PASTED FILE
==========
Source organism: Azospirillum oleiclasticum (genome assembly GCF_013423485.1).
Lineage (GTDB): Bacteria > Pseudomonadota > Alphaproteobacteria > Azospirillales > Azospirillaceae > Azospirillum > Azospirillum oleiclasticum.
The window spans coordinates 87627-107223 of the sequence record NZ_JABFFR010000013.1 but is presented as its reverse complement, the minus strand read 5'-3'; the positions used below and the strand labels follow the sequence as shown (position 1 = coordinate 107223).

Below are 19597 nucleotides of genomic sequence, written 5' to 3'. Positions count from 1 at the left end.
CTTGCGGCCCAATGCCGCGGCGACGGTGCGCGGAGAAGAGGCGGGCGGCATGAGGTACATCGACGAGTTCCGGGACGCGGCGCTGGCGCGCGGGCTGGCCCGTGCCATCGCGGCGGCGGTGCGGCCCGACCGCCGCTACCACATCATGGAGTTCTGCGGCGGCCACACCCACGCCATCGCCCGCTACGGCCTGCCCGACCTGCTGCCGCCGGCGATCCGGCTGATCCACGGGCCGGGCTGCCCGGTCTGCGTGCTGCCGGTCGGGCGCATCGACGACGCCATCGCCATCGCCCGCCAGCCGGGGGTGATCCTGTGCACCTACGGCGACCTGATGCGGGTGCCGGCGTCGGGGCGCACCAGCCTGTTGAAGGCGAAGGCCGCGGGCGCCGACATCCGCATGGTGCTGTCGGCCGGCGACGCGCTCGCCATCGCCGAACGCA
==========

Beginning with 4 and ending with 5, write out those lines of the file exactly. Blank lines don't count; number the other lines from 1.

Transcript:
Below are 19597 nucleotides of genomic sequence, written 5' to 3'. Positions count from 1 at the left end.
CTTGCGGCCCAATGCCGCGGCGACGGTGCGCGGAGAAGAGGCGGGCGGCATGAGGTACATCGACGAGTTCCGGGACGCGGCGCTGGCGCGCGGGCTGGCCCGTGCCATCGCGGCGGCGGTGCGGCCCGACCGCCGCTACCACATCATGGAGTTCTGCGGCGGCCACACCCACGCCATCGCCCGCTACGGCCTGCCCGACCTGCTGCCGCCGGCGATCCGGCTGATCCACGGGCCGGGCTGCCCGGTCTGCGTGCTGCCGGTCGGGCGCATCGACGACGCCATCGCCATCGCCCGCCAGCCGGGGGTGATCCTGTGCACCTACGGCGACCTGATGCGGGTGCCGGCGTCGGGGCGCACCAGCCTGTTGAAGGCGAAGGCCGCGGGCGCCGACATCCGCATGGTGCTGTCGGCCGGCGACGCGCTCGCCATCGCCGAACGCA